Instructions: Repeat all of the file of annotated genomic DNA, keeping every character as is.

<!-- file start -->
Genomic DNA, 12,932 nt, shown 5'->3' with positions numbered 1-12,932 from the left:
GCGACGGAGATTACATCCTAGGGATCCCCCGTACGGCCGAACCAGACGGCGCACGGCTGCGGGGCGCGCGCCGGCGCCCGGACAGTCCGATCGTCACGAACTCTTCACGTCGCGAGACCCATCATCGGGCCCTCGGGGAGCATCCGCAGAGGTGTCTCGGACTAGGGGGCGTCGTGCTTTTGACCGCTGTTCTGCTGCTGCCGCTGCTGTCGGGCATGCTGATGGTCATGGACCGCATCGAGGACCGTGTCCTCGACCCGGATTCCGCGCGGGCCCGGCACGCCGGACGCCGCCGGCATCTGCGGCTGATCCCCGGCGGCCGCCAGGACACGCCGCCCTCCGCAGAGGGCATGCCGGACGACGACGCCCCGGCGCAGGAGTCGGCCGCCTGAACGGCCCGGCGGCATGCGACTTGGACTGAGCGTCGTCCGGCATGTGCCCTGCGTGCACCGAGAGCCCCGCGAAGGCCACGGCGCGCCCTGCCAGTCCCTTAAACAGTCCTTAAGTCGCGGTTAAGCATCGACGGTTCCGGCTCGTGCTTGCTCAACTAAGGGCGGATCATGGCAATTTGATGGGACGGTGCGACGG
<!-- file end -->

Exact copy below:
Genomic DNA, 12,932 nt, shown 5'->3' with positions numbered 1-12,932 from the left:
GCGACGGAGATTACATCCTAGGGATCCCCCGTACGGCCGAACCAGACGGCGCACGGCTGCGGGGCGCGCGCCGGCGCCCGGACAGTCCGATCGTCACGAACTCTTCACGTCGCGAGACCCATCATCGGGCCCTCGGGGAGCATCCGCAGAGGTGTCTCGGACTAGGGGGCGTCGTGCTTTTGACCGCTGTTCTGCTGCTGCCGCTGCTGTCGGGCATGCTGATGGTCATGGACCGCATCGAGGACCGTGTCCTCGACCCGGATTCCGCGCGGGCCCGGCACGCCGGACGCCGCCGGCATCTGCGGCTGATCCCCGGCGGCCGCCAGGACACGCCGCCCTCCGCAGAGGGCATGCCGGACGACGACGCCCCGGCGCAGGAGTCGGCCGCCTGAACGGCCCGGCGGCATGCGACTTGGACTGAGCGTCGTCCGGCATGTGCCCTGCGTGCACCGAGAGCCCCGCGAAGGCCACGGCGCGCCCTGCCAGTCCCTTAAACAGTCCTTAAGTCGCGGTTAAGCATCGACGGTTCCGGCTCGTGCTTGCTCAACTAAGGGCGGATCATGGCAATTTGATGGGACGGTGCGACGG